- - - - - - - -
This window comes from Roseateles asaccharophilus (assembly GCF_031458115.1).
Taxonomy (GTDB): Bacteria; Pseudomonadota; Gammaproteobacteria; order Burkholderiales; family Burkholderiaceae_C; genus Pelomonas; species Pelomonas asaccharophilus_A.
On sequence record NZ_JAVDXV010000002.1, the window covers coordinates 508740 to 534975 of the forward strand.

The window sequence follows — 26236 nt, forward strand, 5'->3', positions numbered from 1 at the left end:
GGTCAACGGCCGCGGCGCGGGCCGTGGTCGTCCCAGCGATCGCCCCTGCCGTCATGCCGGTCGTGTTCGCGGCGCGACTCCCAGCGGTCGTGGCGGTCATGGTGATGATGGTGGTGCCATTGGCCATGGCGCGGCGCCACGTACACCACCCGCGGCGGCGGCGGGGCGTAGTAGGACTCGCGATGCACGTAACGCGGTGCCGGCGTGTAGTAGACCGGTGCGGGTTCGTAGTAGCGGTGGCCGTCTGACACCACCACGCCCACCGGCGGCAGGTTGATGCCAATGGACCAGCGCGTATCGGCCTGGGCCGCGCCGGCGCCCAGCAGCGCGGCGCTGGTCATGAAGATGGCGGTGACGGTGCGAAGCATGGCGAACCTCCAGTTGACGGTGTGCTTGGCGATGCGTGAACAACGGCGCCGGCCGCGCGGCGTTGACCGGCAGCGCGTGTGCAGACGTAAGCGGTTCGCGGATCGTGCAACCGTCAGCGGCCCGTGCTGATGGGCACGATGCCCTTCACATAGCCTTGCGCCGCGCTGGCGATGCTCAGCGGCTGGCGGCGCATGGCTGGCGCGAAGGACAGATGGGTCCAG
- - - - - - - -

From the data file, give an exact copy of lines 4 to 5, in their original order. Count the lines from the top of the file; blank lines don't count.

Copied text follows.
The window sequence follows — 26236 nt, forward strand, 5'->3', positions numbered from 1 at the left end:
GGTCAACGGCCGCGGCGCGGGCCGTGGTCGTCCCAGCGATCGCCCCTGCCGTCATGCCGGTCGTGTTCGCGGCGCGACTCCCAGCGGTCGTGGCGGTCATGGTGATGATGGTGGTGCCATTGGCCATGGCGCGGCGCCACGTACACCACCCGCGGCGGCGGCGGGGCGTAGTAGGACTCGCGATGCACGTAACGCGGTGCCGGCGTGTAGTAGACCGGTGCGGGTTCGTAGTAGCGGTGGCCGTCTGACACCACCACGCCCACCGGCGGCAGGTTGATGCCAATGGACCAGCGCGTATCGGCCTGGGCCGCGCCGGCGCCCAGCAGCGCGGCGCTGGTCATGAAGATGGCGGTGACGGTGCGAAGCATGGCGAACCTCCAGTTGACGGTGTGCTTGGCGATGCGTGAACAACGGCGCCGGCCGCGCGGCGTTGACCGGCAGCGCGTGTGCAGACGTAAGCGGTTCGCGGATCGTGCAACCGTCAGCGGCCCGTGCTGATGGGCACGATGCCCTTCACATAGCCTTGCGCCGCGCTGGCGATGCTCAGCGGCTGGCGGCGCATGGCTGGCGCGAAGGACAGATGGGTCCAG